It fits by its base on the back of the nose, using an aponevrosis which merges, on the line of centers, with that on the opposite side. The fleshy beams which make following this aponevrosis direct in bottom, outwards and behind towards the furrow of the wing of the nose. They are divided in two groups : the anterior beams stick to the deep face of the teguments of the area ; the posterior beams, are followed with the external beams of the myrtiforme.
By its deep face, the transverse rests directly on the wing of the nose. Its surface face answers the teguments in most of its extent it is not which its most external part; has only it is covered by the elevator muscles with the wing with the nose and the upper lip.
As for the precedent.
The former beams or peauciers of the transverse muscle attract towards the back of the nose the teguments on which they fit. They determine thus, in the area of the wing of the nose, the formation of vertical wrinkles. The posterior beams, contracting at the same time as the myrtiforme, flatten made nose and thus decrease the width of the opening of the nostrils.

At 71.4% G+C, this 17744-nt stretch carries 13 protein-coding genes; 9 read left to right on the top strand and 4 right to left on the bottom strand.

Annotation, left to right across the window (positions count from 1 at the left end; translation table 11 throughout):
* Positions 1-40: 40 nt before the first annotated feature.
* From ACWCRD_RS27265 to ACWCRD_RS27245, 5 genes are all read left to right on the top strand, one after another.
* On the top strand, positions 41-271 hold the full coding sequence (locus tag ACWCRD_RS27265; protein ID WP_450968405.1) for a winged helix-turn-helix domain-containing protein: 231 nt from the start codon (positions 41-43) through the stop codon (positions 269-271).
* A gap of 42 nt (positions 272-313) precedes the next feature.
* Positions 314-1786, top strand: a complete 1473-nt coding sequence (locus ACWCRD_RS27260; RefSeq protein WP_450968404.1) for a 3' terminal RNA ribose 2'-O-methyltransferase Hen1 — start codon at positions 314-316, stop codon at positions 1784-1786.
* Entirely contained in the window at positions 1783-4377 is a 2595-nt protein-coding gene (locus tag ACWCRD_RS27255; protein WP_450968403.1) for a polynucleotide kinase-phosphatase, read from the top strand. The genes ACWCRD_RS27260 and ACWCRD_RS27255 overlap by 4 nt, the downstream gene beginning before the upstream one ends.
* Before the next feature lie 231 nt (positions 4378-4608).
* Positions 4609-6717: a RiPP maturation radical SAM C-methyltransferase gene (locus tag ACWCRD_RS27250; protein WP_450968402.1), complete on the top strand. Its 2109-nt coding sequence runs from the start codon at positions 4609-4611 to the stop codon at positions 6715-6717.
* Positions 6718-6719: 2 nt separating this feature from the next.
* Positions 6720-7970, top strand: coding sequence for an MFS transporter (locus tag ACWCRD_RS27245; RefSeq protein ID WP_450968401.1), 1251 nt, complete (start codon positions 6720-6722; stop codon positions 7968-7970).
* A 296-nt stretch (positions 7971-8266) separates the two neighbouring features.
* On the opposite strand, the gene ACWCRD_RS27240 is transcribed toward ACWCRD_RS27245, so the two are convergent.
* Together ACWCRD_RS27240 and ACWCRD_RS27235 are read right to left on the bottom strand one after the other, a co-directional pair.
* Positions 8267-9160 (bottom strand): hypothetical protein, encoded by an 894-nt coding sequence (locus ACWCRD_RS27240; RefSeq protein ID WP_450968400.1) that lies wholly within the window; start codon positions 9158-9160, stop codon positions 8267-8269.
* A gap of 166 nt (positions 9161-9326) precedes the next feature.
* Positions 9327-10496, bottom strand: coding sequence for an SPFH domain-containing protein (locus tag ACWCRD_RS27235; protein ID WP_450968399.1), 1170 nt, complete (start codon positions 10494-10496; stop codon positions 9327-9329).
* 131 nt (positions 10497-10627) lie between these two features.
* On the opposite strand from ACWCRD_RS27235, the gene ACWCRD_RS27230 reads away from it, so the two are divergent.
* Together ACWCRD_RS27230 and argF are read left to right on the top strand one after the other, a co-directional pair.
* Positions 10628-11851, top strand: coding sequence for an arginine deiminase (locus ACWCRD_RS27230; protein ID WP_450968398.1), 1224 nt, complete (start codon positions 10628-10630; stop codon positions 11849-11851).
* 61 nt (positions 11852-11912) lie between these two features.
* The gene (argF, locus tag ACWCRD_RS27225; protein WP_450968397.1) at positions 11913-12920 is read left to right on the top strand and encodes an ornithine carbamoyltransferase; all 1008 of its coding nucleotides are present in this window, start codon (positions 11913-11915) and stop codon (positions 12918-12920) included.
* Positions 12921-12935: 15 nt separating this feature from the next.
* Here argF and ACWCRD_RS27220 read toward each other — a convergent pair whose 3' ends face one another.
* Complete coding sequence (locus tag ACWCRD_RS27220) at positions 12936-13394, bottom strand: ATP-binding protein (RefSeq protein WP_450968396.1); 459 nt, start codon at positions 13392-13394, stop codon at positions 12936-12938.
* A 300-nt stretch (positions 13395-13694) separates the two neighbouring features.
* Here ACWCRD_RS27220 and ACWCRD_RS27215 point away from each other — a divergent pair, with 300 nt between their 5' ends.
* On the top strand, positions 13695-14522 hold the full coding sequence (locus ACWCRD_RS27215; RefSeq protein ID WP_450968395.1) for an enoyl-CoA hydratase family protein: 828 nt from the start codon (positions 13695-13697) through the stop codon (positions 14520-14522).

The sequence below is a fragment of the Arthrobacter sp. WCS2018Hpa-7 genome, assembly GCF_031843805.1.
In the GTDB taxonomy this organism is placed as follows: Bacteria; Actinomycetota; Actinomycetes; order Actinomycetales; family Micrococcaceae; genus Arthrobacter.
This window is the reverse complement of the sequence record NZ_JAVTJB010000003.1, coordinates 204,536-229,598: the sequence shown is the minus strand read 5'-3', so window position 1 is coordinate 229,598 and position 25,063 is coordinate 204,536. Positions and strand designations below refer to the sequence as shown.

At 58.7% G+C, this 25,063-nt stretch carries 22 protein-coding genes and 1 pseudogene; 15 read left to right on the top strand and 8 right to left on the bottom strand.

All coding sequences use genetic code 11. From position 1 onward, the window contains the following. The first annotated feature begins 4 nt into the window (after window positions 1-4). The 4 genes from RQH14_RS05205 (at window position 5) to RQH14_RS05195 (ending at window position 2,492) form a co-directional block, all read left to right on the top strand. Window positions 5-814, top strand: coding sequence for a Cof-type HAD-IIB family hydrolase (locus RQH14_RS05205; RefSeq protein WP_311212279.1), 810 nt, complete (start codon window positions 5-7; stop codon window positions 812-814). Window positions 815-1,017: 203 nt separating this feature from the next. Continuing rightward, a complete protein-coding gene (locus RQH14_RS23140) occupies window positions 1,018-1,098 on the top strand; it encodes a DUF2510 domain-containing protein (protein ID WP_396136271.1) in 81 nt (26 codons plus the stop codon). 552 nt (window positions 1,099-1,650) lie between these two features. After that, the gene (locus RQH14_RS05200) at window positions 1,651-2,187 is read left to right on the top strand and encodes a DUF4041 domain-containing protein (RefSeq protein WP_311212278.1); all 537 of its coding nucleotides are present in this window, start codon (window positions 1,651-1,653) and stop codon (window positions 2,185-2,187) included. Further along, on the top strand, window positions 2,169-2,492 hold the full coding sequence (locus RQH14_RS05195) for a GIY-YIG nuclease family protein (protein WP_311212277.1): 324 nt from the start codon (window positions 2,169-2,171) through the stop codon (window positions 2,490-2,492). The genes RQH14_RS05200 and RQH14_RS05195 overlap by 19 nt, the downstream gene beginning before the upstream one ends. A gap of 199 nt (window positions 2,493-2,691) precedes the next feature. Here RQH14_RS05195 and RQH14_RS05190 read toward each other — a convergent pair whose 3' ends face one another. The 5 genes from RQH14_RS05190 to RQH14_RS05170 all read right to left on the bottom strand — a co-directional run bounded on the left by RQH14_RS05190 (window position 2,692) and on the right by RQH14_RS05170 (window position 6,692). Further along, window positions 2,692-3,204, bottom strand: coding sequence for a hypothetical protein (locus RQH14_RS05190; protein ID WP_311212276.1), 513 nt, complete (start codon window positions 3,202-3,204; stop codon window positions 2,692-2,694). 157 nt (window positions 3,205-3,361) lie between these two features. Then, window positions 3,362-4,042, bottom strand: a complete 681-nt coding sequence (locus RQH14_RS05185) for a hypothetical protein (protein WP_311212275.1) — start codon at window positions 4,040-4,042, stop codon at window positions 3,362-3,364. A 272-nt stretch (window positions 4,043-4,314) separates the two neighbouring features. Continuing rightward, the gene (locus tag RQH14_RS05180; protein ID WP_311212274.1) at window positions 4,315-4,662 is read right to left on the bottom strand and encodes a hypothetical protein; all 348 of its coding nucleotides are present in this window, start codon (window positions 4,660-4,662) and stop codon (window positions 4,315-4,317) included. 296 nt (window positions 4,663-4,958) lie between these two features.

2. Myrtiforme muscle
The Myrtiforme muscle is a small flattened and radiated muscle, located below the nostrils, immediately behind the upper lip.
It fits, below, on the upper maxilla, on the level of the small myrtiforme cavity and the projection of the canine tooth. Its free, going then in top towards the opening of the nasal fossae, deviates with the manner of one ventilated and are divided in three groups the internal fibers come to stick to the under-partition; the average fibers are fixed at the posterior edge of the cartilage of the wing of the nose the external fibers circumvent this cartilage, by following a curve its concavity directed in top and inside, and are continued, as we already mentioned above, with the posterior beams of the transverse.
The Myrtiforme muscle rests directly on the skeleton of the face.
It is covered, ahead, by the gingival mucous membrane, the half-orbicular superior and by the various beams which come to finish, its level has, in the upper lip.